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Make the most of your healthcare appointments

Both diagnosis and care for ME and Long-COVID are complex. Many doctors in BC have limited knowledge of these illnesses. Symptoms are many and varied, and hard to monitor and explain. Most doctor visits are short and can only address one or two issues at a time. But if you are well-prepared and use some of the tips below, you can have an effective, collaborative healthcare visit each time.

Before your visit: understand who you are meeting

Doctor with a stethoscope_edited_edited.

A future module of this email series will cover how to handle going to emergency or seeing a specialist for other health issues when you have ME/Long-COVID.

If you have no family doctor, see here.

Preparing for your visit

Useful worksheets for working with your doctor
Should you bring your “internet research” in with you when you see your doctor? See here.

Add appointment details to your calendar.


Send medical records. Complete any paperwork.


Use appointment checklist to stay organized.


Prepare Symptom Summary for doctor. Decide if Medication, Supplement and Treatment records might also be helpful for your doctor.


Print out and start to fill in the Medical Appointment Log form to use during your appointment. Make sure you record your top priority issues and questions before you go.


Plan how you will get to and from your appointment and if anyone will come with you (make sure they know the time, date and location).

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How to talk to your doctor

Information, preparation, and follow-up for your healthcare appointment

Before your visit
During your visit

Use your Medical Appointment Log to guide the conversation and record information.  Provide any other worksheets you have brought in. ​Tell the doctor the most important symptoms, questions, or issues you want to discuss (in order of importance). 

Ask the doctor answers, questions or make suggestions, record what s/he is saying immediately (you may forget by the end of the session). Ask them to repeat anything if required.

Don’t hesitate to ask the doctor for a verbal or written summary of the key points from the appointment:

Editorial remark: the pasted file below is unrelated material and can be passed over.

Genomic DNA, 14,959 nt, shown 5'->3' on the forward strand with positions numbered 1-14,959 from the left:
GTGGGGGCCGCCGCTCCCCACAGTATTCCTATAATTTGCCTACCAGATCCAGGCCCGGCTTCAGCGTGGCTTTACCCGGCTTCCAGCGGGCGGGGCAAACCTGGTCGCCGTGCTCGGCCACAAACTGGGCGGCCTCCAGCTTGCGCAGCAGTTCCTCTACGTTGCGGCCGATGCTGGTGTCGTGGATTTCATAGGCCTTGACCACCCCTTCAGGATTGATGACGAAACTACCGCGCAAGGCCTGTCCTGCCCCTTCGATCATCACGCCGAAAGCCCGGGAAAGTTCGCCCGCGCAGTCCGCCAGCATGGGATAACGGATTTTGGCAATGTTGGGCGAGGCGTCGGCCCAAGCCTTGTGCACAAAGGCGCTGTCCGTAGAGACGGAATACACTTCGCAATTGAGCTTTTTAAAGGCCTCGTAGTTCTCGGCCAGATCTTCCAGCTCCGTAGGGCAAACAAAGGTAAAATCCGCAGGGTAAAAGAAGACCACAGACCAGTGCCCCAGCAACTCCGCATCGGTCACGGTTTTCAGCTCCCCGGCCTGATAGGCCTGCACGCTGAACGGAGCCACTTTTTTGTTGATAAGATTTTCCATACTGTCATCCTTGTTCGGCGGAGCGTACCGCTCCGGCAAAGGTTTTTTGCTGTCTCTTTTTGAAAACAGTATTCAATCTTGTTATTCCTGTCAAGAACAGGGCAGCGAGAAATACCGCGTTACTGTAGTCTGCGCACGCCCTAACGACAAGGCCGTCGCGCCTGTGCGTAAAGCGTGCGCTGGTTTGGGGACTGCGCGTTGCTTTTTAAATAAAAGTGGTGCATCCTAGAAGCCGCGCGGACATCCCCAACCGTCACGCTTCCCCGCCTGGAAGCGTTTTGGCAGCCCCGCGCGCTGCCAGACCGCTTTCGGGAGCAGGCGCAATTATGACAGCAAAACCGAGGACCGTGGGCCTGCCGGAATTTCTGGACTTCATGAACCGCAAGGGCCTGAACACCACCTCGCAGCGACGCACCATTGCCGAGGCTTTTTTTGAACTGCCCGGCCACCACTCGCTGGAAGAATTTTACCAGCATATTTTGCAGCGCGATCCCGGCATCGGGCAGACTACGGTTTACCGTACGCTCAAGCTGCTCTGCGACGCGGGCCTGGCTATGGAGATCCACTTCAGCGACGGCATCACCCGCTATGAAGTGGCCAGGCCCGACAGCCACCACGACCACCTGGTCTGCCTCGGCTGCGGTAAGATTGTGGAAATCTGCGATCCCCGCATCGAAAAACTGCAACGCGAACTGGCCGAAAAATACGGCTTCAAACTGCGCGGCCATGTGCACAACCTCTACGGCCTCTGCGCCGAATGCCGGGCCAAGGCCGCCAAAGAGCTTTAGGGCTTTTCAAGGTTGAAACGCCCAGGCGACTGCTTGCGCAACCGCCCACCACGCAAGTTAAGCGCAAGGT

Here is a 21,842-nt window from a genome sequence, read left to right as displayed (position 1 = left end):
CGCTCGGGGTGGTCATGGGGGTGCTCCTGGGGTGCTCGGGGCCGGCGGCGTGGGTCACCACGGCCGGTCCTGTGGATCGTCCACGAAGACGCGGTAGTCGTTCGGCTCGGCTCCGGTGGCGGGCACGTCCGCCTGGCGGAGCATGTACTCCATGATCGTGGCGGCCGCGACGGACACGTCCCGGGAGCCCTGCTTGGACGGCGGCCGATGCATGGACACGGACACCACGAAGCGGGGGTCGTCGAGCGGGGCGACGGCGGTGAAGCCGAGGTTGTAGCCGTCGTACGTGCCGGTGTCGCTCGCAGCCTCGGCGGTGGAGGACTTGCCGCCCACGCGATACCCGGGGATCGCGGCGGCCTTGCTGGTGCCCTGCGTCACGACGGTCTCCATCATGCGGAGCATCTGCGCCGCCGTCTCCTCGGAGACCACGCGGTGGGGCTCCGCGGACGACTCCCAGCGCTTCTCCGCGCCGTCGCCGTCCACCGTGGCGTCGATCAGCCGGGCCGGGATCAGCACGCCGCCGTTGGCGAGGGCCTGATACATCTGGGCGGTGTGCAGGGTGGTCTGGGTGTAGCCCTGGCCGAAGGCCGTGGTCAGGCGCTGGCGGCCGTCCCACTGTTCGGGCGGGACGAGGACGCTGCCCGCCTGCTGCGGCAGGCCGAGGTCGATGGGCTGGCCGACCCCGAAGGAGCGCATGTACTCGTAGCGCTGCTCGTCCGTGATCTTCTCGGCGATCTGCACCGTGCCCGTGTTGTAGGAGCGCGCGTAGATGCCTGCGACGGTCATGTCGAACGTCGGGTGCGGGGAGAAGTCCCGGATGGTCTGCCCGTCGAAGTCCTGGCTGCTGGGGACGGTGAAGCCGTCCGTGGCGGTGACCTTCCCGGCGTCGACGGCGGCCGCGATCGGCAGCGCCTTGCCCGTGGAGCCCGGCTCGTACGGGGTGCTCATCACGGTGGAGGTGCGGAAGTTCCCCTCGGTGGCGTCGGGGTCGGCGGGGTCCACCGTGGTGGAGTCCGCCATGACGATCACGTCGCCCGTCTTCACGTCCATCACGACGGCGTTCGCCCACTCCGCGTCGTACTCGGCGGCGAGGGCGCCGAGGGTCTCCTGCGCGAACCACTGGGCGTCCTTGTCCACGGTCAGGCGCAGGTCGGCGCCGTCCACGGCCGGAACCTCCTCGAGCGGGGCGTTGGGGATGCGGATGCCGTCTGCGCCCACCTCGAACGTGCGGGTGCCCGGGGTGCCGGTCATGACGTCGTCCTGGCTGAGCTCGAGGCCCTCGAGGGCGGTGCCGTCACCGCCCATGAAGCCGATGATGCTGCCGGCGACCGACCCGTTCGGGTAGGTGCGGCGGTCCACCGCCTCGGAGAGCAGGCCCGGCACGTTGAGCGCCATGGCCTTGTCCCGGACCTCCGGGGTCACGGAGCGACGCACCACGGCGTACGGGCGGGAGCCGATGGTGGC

• Follow-up items such as new treatments to try or tests to take.

  • Dates such as when you can expect any results or a response from a referral.

  • Next appointment details, including if there are specific issues to report back on.

  • Any medication/prescription or diagnosis details. 


Be aware:


It is very possible that you will have a positive, productive meeting with your healthcare provider. However, especially if you are meeting with a new specialist or family doctor:

  • There are cases where you may have had a previous diagnosis of ME or Long-COVID that is not accepted by a new provider.

  • It is possible that a new provider has not heard of your illness, knows little about it or believes it is fundamentally a mental illness, rather than a physiological illness. Be aware of any hints in this regard and ask questions about any referrals or other suggestions you do not understand.

  • It is possible that a provider has outdated information regarding appropriate care for your illnesses. See the treatments [link to the treatments section where it discussed CBT and GET] section of our “Dispelling Myths” module  (coming module) page for additional information. 

After your visit

Before you leave the office:


  • ​Do you need to set up a next appointment? Do it now if you can, and enter it into your calendar immediately, if you can.

  • Did you get any prescriptions you were given?

  • Do you have all the instructions and other information you were given?

If you get home and need clarification or reminder of anything, do not hesitate to call the office with your questions.

Back at home:

​Follow the care instructions you and your provider agreed to as closely as you can. And record the outcomes.

Continue to use whichever tracking tools and summaries worked well for you and your healthcare provider.  If you can get help for any of these from family or friends (such as tracking supplements and medications), do not hesitate to do so.

Update any family or caregivers on new medications, treatments, or information that they should understand.

This is Britt, one of our account manage
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